rally cry, as he explains how his gun will be taken from him.

Interviewed in front of his movie poster collection, Heston cuts a less
than Ben Hur-like figure these days, and seems distinctly uncomfortable
with the direction of Moore's questions about his role in the NRA and his
attitude to the school shootings.

Bowling for Columbine looks at racism and the development the
“culture of fear” as it relates to gun ownership. A segment of the cartoon
series South Park within the film manages to be both a hilarious
yet sobering potted history of the violent European colonisation of the

Wider questions of poverty and inequality within
US society are also tackled by Moore. The shooting of a six-year-old girl
by her classmate at school is discussed. The six-year-old shooter found
a gun at home and brought it to the classroom. Instead of pointing all
the blame at the parents, as much of the establishment media did at the
time, Moore exposes how the unsupervised boy's mother had to leave home
well before her son to attend a “welfare to work” (work for the dole) program
several hours' travel away.

In typical Moore-style, US television personality Dick Clark, the owner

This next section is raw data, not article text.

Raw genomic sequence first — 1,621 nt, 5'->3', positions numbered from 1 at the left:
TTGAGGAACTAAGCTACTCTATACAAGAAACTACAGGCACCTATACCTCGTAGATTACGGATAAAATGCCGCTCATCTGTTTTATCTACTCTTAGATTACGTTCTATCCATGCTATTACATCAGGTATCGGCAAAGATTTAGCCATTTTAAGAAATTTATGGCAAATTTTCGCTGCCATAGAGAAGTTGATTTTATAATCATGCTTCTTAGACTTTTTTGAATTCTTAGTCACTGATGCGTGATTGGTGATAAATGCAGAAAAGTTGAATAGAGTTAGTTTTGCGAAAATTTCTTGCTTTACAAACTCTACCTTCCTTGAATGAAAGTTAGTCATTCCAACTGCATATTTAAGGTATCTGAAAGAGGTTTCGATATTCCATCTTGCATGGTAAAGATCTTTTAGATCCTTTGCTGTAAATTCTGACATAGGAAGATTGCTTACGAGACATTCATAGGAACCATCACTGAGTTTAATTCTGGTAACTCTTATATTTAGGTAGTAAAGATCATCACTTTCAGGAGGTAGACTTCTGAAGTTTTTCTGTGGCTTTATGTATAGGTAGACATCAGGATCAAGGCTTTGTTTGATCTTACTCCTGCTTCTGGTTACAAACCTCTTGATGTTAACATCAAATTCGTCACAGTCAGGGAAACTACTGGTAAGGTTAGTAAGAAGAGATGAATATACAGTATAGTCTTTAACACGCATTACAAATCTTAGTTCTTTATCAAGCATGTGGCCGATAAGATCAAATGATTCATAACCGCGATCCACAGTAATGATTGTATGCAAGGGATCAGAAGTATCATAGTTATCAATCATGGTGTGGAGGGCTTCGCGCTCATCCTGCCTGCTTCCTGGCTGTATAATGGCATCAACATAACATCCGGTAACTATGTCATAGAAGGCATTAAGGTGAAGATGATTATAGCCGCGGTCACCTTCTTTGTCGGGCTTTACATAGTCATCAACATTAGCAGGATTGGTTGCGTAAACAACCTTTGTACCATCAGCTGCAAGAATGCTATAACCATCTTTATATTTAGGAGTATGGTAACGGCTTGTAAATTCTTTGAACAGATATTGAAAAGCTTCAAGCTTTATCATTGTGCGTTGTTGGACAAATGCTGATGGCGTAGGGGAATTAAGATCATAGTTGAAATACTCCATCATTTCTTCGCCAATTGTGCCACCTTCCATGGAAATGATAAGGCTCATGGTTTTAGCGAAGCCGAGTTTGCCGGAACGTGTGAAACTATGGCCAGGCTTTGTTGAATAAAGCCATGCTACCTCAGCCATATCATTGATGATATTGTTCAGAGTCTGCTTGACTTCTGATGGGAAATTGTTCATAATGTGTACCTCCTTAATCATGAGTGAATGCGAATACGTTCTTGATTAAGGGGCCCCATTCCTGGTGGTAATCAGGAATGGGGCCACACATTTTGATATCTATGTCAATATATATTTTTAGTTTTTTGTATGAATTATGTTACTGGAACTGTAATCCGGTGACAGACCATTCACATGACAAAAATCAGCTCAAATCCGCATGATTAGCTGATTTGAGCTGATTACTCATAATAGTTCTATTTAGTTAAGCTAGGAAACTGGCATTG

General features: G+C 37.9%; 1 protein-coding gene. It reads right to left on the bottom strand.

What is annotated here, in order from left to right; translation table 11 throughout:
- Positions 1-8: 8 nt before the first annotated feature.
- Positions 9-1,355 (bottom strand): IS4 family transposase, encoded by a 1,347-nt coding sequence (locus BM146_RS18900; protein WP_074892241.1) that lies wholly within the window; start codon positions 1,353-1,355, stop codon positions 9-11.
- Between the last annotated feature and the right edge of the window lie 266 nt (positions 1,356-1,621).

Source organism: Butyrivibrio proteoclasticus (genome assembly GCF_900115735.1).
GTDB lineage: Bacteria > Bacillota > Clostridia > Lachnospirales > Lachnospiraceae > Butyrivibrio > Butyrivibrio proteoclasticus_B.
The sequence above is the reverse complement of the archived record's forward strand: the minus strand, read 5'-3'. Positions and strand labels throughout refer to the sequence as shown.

of the restaurant that employed the woman, is grilled about his sense of
personal responsibility for the tragedy. Not surprisingly, Clark is less
than willing to engage in dialogue. And yes, within days of this tragic
event, the Charlton Heston roadshow came to town.

But this is also not just a movie about gun violence and gun control.
Bowling for Columbine also exposes US violence in the broader context
of US President George Bush's “war on terror” and US militarism. Moore
scathingly reports the US military's global aggression and gives a brief
history of US military interventions to bring “truth, justice and the American
way” to the world. According to Moore, the day of the Columbine school
shootings coincided with the largest US bombing raids in the Balkans war.

When it opened in Britain, Bowling for Columbine grossed US$250,000
in its first weekend, a record for a documentary. It was the first documentary
film in 46 years to be accepted into official competition at the Cannes
Film Festival, where it won the 2002 Special Jury Prize and received a
13-minute standing ovation.

Reviewers have criticised the film's lack of cohesion; it does sometimes
appear to be less than smooth flowing, but it's not really such a major

Moore doesn't really present solutions to the problems he exposes, but
it is the exposure that plays an important role in awakening people to
the issues raised.

Go and see Bowling for Columbine. For many Green Left Weekly
readers, much of it will not be new, but it is information presented in
a clever, entertaining and sometimes confronting way. Better still, bring
someone with you who you think deserves an education in some of the realities
of the global environment.

[Visit <http://www.bowlingforcolumbine.com>
and <http://www.michaelmoore.com>
for more Mike Moore.]

From Green Left Weekly, December 11, 2002.